Emirex is focused on delivering the first in its class Digital Commodities Exchange which will be an alternative investment platform focusing on tokenizing the USD$20 trillion a year commodities sector. The exchange will also host the trading of tokenized equity and debt instruments of commodities companies, as well as actual physical commodities, such as precious, industrial & rare earth metals, precious stones, and energy commodities.
They have successfully delivered blockchain-powered corporate bond and tokenised commodities platform and has advised on multiple equity tokenisation projects and now developing a primary issuance platform for tokenised securities and assets.
Emirex has already delivered pilot projects on tokenised corporate bond for a mining project in West Africa and on tokenization of rare earth commodities. The company has also worked with publicly listed precious & industrial metals producing companies on how to tokenize their physical assets.
Beyond private projects such as Emirex, the UAE government is actively embracing Blockchain technology. The Federation of Emirates has publicly committed to completing as much as 50% of government transactions through Blockchain-powered systems by 2021. The Dubai government, working in partnership with IBM and Consensys is engaged in about 20 blockchain projects towards building Smart Dubai, the “world’s smartest and happiest city.”
Sheikh Mohammed bin Rashid Al Maktoum, Vice President and Prime Minister of the UAE, during the launch of the country's "UAE Blockchain Strategy 2021” observes that "the adoption of this (blockchain) technology will reflect on the quality of life in the UAE and will enhance happiness levels for citizens.”
Last year, Omar bin Sultan Al Olama, Minister of State for artificial intelligence while speaking during the UAE Government Annual Meeting revealed that "the UAE is keen to adopt AI and blockchain technologies in all the economic, health, educational and other vital sectors. It seeks to boost cooperation and forge partnerships…”
Israel is empowering startups to succeed
Analysts at Deloitte have branded Israel as “the hotspot of blockchain innovation” and the branding is apt because high technology accounts for more than 15% of its GDP. Israel has an enviably long list of more than 200 Blockchain startups focused on cybersecurity, military, defense, and healthcare. The launch of the Hogeg Institute for Blockchain Applications by Tel Aviv University in 2018 also strengthens the development of talent to drive innovation with the emerging technology. The proactive participation of the government with developments such as the highly detailed “Interim Report on the Regulation of Decentralized Cryptocurrencies” released by the Israel Securities Authority is also providing regulatory clarity that gives startups the freedom to experiment.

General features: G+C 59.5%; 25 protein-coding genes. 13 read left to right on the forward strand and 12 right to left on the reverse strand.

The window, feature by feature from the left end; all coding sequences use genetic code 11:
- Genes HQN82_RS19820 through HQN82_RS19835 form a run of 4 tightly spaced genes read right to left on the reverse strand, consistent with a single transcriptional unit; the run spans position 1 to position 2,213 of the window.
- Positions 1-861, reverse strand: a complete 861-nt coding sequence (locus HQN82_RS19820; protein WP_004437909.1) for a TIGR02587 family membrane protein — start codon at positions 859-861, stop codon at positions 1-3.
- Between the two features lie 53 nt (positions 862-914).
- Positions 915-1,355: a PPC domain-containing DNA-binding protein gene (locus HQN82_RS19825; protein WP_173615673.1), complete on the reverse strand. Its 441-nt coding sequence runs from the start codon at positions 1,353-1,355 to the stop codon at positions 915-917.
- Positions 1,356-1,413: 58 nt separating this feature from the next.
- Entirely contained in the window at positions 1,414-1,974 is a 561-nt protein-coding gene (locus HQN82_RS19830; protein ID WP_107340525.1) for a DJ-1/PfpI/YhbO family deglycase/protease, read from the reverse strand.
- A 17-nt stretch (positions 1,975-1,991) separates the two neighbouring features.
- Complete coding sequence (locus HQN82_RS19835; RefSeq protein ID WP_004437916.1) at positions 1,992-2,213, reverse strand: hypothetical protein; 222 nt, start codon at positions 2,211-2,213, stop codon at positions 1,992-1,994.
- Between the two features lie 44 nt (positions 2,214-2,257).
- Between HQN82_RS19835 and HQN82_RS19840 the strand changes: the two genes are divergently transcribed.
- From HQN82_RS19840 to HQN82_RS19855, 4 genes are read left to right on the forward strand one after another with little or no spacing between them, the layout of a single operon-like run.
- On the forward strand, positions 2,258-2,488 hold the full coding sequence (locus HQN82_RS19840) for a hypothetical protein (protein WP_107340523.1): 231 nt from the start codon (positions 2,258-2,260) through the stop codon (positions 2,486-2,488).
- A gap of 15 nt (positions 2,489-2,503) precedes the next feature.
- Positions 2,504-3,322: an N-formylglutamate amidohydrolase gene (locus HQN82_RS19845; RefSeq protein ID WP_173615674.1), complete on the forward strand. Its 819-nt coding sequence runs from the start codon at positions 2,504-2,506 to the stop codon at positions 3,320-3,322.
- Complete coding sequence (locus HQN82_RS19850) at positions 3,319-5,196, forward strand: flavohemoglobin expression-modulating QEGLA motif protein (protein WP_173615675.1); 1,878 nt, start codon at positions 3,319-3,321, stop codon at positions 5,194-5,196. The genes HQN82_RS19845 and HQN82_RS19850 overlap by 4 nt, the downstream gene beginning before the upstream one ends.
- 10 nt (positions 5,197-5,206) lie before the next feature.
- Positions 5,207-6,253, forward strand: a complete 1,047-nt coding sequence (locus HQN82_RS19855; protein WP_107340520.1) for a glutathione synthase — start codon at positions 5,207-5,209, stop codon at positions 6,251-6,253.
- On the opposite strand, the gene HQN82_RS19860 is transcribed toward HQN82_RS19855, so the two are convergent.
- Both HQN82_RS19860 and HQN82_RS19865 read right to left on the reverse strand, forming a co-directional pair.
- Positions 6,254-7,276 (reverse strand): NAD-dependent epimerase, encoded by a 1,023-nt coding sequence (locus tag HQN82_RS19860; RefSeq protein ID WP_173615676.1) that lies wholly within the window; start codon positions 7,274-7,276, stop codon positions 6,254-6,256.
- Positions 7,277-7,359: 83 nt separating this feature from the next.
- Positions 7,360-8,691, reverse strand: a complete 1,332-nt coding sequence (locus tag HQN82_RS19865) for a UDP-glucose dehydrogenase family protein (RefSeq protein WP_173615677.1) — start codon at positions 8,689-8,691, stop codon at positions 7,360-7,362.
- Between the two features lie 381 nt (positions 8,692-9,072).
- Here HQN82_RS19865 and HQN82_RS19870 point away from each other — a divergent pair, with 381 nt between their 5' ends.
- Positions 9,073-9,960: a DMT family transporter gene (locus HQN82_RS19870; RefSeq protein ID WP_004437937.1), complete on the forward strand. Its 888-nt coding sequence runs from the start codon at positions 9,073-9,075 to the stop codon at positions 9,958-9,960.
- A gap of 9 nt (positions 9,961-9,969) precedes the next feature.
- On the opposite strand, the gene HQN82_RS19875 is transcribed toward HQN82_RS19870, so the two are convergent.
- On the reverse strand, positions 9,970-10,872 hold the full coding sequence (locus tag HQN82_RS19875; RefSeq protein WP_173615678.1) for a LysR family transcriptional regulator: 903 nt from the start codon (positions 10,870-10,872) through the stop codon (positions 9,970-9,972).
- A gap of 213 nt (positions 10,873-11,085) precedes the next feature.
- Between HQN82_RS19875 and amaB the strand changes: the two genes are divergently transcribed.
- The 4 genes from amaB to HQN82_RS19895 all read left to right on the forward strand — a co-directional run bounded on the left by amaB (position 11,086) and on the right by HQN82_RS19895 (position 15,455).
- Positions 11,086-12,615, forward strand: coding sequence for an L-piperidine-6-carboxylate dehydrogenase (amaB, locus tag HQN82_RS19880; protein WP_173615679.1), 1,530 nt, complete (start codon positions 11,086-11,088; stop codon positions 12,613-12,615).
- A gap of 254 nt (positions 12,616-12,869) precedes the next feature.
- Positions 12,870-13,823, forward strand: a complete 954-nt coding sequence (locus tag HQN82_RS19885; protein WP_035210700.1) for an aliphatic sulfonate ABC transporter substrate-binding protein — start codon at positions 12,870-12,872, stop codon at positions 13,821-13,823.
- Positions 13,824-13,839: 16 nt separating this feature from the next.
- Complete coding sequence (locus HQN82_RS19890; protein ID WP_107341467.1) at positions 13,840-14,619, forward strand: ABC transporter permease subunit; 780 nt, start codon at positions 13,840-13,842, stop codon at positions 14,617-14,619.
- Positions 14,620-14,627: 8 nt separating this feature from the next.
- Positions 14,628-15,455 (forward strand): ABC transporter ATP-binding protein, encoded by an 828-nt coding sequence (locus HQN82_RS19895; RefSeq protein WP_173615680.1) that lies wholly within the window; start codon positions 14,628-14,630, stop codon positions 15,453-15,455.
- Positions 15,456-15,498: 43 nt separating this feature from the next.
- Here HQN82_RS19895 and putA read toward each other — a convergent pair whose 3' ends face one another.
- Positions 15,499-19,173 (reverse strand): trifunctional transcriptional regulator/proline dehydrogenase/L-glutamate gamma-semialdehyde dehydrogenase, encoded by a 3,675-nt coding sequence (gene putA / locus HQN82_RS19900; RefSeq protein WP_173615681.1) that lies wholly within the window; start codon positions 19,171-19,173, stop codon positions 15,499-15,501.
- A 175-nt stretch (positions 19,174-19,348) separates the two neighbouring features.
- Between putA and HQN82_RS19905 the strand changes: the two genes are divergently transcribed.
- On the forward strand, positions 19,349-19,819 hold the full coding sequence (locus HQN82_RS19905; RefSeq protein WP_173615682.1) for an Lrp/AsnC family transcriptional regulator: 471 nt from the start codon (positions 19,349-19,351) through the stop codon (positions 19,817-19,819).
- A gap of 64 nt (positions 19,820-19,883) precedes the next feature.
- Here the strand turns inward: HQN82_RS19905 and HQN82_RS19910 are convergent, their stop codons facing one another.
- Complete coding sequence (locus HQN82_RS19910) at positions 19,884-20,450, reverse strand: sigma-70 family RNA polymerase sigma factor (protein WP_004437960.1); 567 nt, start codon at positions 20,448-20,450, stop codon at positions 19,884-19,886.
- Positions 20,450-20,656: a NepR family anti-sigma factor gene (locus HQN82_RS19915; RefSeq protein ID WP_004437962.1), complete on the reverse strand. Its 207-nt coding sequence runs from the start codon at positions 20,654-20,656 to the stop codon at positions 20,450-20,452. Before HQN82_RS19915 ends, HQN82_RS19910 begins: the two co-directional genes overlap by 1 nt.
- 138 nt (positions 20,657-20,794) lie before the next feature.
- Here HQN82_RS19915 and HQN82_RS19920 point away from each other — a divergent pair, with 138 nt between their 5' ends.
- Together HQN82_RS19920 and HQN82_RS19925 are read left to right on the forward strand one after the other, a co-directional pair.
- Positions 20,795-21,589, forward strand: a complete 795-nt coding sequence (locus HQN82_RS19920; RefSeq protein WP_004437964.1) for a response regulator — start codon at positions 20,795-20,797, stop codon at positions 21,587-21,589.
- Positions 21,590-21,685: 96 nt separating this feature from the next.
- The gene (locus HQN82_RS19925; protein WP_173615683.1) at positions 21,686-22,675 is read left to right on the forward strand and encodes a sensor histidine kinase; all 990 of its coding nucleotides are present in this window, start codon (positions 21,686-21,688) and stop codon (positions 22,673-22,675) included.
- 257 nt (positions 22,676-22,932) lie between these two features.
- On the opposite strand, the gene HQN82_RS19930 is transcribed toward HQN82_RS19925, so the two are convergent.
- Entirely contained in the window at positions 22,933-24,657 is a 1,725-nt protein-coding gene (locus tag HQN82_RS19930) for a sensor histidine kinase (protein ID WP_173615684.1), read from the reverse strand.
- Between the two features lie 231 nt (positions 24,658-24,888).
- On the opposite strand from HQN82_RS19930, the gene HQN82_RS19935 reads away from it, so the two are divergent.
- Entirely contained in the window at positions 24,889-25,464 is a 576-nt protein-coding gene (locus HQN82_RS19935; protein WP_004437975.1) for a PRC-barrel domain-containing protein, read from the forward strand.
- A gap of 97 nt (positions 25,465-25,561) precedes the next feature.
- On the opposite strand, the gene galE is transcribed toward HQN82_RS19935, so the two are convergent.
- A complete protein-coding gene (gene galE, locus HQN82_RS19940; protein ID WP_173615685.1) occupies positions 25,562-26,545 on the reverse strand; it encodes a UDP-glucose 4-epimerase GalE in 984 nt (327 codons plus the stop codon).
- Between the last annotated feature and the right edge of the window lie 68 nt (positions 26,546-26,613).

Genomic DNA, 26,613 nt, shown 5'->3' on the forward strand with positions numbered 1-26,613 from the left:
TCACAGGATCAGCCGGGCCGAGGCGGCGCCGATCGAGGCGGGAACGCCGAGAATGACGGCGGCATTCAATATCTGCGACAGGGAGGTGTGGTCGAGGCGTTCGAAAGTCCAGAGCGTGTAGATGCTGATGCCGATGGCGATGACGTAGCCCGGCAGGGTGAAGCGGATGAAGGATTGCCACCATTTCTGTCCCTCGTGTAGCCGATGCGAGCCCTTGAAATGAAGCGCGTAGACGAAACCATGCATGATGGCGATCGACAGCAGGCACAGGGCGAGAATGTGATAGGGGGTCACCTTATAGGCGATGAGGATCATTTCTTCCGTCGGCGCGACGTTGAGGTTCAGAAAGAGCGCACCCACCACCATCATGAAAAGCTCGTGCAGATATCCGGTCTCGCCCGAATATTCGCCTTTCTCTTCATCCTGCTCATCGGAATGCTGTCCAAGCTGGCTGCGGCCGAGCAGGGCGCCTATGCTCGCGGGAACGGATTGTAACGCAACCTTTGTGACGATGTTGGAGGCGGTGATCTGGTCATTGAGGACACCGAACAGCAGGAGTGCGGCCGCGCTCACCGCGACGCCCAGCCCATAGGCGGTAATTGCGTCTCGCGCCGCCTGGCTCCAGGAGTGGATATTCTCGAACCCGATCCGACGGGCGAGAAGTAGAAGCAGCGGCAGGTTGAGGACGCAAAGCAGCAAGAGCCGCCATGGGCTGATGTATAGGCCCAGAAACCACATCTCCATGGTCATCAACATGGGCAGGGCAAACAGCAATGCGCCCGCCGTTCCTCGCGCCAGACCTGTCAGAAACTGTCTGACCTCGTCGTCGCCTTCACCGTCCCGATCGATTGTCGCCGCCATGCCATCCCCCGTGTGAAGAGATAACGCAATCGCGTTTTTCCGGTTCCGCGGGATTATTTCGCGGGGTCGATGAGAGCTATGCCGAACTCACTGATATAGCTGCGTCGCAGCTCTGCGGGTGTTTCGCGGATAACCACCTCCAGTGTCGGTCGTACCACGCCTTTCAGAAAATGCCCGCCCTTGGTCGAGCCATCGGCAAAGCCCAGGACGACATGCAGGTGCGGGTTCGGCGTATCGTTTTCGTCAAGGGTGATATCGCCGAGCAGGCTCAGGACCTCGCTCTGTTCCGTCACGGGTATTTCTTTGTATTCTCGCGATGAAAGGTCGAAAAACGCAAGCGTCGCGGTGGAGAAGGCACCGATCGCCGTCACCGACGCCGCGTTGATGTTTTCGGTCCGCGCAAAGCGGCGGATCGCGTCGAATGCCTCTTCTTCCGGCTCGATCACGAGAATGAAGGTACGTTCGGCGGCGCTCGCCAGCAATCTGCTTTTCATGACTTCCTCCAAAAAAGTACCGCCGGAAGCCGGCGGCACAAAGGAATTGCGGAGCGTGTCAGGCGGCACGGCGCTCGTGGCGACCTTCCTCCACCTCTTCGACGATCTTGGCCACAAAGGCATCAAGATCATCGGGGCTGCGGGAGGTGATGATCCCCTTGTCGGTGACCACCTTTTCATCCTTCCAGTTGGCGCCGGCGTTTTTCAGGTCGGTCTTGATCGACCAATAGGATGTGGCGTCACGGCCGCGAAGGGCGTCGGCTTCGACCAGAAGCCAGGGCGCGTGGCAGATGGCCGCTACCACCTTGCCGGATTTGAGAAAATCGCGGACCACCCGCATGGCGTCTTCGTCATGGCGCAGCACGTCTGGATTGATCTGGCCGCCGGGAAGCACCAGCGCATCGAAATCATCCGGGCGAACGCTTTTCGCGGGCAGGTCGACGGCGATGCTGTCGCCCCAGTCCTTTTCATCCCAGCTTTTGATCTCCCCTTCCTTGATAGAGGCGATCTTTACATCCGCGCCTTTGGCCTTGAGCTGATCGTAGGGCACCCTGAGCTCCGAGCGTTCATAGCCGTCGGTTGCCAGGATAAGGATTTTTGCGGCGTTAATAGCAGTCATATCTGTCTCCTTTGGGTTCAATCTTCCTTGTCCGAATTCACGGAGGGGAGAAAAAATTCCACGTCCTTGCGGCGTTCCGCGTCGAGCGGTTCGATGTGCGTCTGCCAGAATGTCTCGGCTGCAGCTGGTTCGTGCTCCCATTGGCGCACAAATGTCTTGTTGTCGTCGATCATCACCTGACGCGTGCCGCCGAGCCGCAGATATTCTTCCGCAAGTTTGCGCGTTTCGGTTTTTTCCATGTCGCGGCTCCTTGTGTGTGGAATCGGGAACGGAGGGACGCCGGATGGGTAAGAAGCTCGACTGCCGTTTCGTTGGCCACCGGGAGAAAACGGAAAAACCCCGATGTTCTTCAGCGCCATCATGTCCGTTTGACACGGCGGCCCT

Jordan is solving a humanitarian crisis with blockchain
Jordan’s love for blockchain technology is being fuelled by a socio-humanitarian crisis resulting from the horrors of the war in Syria. More than 100,000 refugees are living in camps in Jordan, many of them don’t have passports or any other forms of identification and the task of catering to them is incredibly daunting.
By leveraging Blockchain technology, Jordan through the United Nations World Food Programme (WFP) has developed a decentralized program called “Building Blocks: Blockchain for Zero Hunger” for the effective distribution of the cash-for-food aid to Syrian refugees.
The program helps the WFP record transactions transparently, provides refugees with identification of sorts, and it also serves as a wallet through which they can be reintegrated into a formal economy.
Iran’s experimenting with blockchain banking
Iran is one of the most vocal proponents of Blockchain adoption in the Middle East. Earlier this year, the Central Bank of Iran (CBI) unveiled plans to build a national blockchain project called the Borna platform to power its financial services industry. Working with a local blockchain organization called Areatak, the CBI is hoping to accelerate the development of Iran’s banking and financial sectors into a fully digital economy. The Borna Platform is built on IBM’s Hyperledger Fabric Framework and it will ride on Smart Contracts to ensure operational transparency in the country’s finance industry.
This is not an exhaustive compilation of blockchain projects in the Middle East. Other countries such as Bahrain, Egypt, Kuwait, and Oman not profiled in this piece are also actively commissioning projects that will ultimately accelerate the mass-market adoption of blockchain.
Cryptocurrencies are still only a little over 10 years old, they’ll still go through many phases of iteration fuelled by speculative boom and bust cycles. Nonetheless, the use of the underlying Blockchain technology in enterprise and governance solutions in the Middle East might be the catalyst that ends the dismissive disposition of western governments to disruptive technology.
Disclosure: No positions in any of the stocks mentioned in the article.